Interestingly, the mitochondrial pool of caspase-3 colocalizes with cytochrome c, which has also been shown to leak from mitochondria into the cytosol early during apoptosis (before alteration of mitochondrial transmembrane potential). Accumulating evidence suggests that the release of cytochrome c from mitochondria plays a critical role in initiating the apoptotic process: (a) The anti-apoptotic proteins Bcl-2 or Bcl-XL (which localize to the outer mitochondrial membrane) prevent cytochrome c release from mitochondria in vitro and in vivo and prevent activation of caspase-3 (Kluck et al., 1997; Vander Heiden et al., 1997; Yang et al., 1997). (b) Cytochrome c, in conjunction with two protein cofactors (Apaf-1 and caspase-9/Apaf-3) and dATP/ATP, stimulate the conversion of the caspase-3 precursor to its active form in cell-free systems (Li et al., 1997; Zou et al., 1997). These studies strongly support the hypothesis that spatial separation of interacting proteins is key to modulation of the apoptotic process. This hypothesis predicts that cofactors that participate in cytochrome c–mediated processing of caspase-3 (e.g., Apaf-1 and caspase-9) are segregated from the caspase-3 precursor and cytochrome c in healthy cells, and that proapoptotic signals permit the efficient formation of an activation complex, with ensuing apoptosis.

The release of cytochrome c from mitochondria during apoptosis precedes mitochondrial membrane depolarization (Kluck et al., 1997; Yang et al., 1997), whereas release of AIF requires permeability transition (Susin et al., 1996). These differences might reflect the existence of multiple mechanisms through which mitochondria can influence cell death pathways. The observations that mitochondria in keratinocytes in which apoptosis is induced by UV irradiation still label with MitoTracker but fail to label when apoptosis is induced by staurosporine suggest that these different pathways might be operating to different extents in these settings. Whether active caspase-3 can affect mitochondrial membrane potential remains unknown but is of significant interest.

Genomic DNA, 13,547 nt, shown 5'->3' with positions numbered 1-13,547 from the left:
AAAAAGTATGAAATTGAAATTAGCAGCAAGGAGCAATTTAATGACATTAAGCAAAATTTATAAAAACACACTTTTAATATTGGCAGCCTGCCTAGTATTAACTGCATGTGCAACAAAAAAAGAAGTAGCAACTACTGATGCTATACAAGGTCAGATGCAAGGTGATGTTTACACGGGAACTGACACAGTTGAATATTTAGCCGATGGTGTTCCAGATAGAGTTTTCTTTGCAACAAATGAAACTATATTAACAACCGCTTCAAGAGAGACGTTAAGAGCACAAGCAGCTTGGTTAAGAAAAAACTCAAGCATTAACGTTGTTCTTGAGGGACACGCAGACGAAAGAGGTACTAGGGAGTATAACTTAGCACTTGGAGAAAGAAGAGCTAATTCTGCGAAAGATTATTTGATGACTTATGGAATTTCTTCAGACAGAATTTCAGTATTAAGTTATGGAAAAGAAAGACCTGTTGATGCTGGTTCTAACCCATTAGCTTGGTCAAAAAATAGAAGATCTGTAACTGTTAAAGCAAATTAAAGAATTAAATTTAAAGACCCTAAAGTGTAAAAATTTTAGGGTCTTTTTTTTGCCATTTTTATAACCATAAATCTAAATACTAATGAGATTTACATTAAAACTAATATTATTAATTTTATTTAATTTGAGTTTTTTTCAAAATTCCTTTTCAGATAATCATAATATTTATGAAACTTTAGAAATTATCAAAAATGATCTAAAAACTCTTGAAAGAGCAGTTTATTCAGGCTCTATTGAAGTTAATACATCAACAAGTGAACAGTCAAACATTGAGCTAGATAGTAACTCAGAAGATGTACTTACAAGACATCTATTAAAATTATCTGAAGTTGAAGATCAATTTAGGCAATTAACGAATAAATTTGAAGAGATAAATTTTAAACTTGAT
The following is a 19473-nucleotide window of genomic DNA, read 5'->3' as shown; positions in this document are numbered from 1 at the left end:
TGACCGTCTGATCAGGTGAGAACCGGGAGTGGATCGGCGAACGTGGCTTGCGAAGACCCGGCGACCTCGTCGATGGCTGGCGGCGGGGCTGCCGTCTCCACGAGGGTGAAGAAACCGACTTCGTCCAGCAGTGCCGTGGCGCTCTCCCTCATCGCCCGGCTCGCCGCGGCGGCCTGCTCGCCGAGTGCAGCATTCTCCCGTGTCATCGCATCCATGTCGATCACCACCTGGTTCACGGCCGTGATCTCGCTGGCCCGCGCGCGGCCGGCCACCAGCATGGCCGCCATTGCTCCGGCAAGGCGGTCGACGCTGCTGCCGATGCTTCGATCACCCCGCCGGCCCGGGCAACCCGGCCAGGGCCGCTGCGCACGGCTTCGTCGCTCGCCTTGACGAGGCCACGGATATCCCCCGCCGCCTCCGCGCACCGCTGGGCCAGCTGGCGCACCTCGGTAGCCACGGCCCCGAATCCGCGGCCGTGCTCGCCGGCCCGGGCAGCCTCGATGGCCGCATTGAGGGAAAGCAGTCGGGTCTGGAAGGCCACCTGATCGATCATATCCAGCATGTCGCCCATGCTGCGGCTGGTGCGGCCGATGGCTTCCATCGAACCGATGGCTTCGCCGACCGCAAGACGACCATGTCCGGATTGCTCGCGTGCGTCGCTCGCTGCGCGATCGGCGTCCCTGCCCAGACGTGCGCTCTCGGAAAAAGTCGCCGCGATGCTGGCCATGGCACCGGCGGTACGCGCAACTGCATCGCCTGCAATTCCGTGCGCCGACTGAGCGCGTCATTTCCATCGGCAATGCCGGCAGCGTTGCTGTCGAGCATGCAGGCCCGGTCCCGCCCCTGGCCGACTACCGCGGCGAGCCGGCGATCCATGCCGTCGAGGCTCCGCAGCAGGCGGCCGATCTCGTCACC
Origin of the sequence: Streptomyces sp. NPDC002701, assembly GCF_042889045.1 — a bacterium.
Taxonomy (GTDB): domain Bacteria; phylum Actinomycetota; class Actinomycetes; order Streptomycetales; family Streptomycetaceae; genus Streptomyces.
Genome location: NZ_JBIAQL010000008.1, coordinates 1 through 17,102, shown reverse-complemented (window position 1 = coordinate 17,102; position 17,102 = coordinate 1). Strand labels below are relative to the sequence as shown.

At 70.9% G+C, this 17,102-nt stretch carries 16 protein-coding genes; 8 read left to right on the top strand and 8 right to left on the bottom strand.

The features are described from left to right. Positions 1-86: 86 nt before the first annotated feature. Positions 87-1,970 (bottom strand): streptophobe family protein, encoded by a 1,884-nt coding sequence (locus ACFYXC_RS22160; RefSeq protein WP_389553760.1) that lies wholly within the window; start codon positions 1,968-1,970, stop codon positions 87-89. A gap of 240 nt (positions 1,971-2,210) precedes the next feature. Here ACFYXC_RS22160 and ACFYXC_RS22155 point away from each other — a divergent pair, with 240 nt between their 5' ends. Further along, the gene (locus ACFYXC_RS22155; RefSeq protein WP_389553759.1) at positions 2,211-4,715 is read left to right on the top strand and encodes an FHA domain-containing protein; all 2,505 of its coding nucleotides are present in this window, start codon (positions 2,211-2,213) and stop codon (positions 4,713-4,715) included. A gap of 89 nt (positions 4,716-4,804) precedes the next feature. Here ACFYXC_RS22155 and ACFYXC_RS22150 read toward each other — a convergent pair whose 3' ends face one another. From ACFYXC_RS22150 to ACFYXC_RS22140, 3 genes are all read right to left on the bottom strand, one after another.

In conclusion, the coenrichment of caspase-3 at a site containing several molecules that regulate its activation suggests a mechanism whereby the apoptotic stimulus emanating from mitochondria is efficiently transduced. While all apoptotic stimuli appear to converge on a common set of “executioner” proteases, the upstream mechanisms that activate this final common pathway appear to vary for different stimuli. We propose that the mitochondrial subpopulation of caspase-3 precursor molecules is spatially and biochemically distinct and is coupled to a unique subset of apoptotic signaling pathways, which are Bcl-2 sensitive. These apoptotic signals are transduced by bringing together locally enriched but spatially separated molecules (e.g., cytochrome c, caspase-3 precursor, Apaf-1, caspase-9), thus permitting the formation of a multiprotein complex that catalyzes efficient activation of caspase-3. Alternatively, the mitochondrial caspase-3 precursor may have a unique upstream function in some forms of apoptosis, perhaps becoming activated in mitochondria before alteration of mitochondrial physiology. Determining the effects of Bcl-2 family members on the function of this mitochondrial caspase-3 pool is a major priority.

Acknowledgments

We thank Ann Hubbard for helpful discussions, Greg Martin for assistance with immuno-EM, and Chip Montrose (all three from Johns Hopkins University) for assistance with confocal microscopy.

This work was supported by National Institutes of Health grants 5T32-AI07247 and K12DK01298, a Career Development Award form the Dermatology Foundation/Lever Brothers Co. (LCR), AR44684 (LCR), the Peggy Meyerhoff-Pearlstone Foundation, the Howard Bank Memorial Fund, and an Arthritis Foundation (Maryland Chapter) Institutional Grant. A. Rosen is a Pew Scholar in the Biomedical Sciences.

Abbreviations used in this paper

     
  • AIF

    apoptosis-inducing factor

  •  
  • CHAPS

    3-([3-cholamidopropyl]-dimethyllammonio)-1-propanesulfonate

  •  
  • DAPI

    4′,6-diamidino-2-phenylindole

  •  
  • DFF

    DNA fragmentation factor

  •  
  • ECL

    enhanced chemiluminescence

  •  
  • HUVEC

    human umbilical vein endothelial cells

  •  
  • KGM

    keratinocyte growth medium

  •  
  • KRB

    Krebs' Ringers buffer

  •  
  • PARP

    poly (ADP-ribose) polymerase

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Address all correspondence to Antony Rosen, Johns Hopkins University School of Medicine, 720 Rutland Ave., Room 1055, Baltimore, MD 21205. Tel.: (410) 955-0139. Fax: (410) 955-0964. E-mail: arosen@welchlink.welch.jhu.edu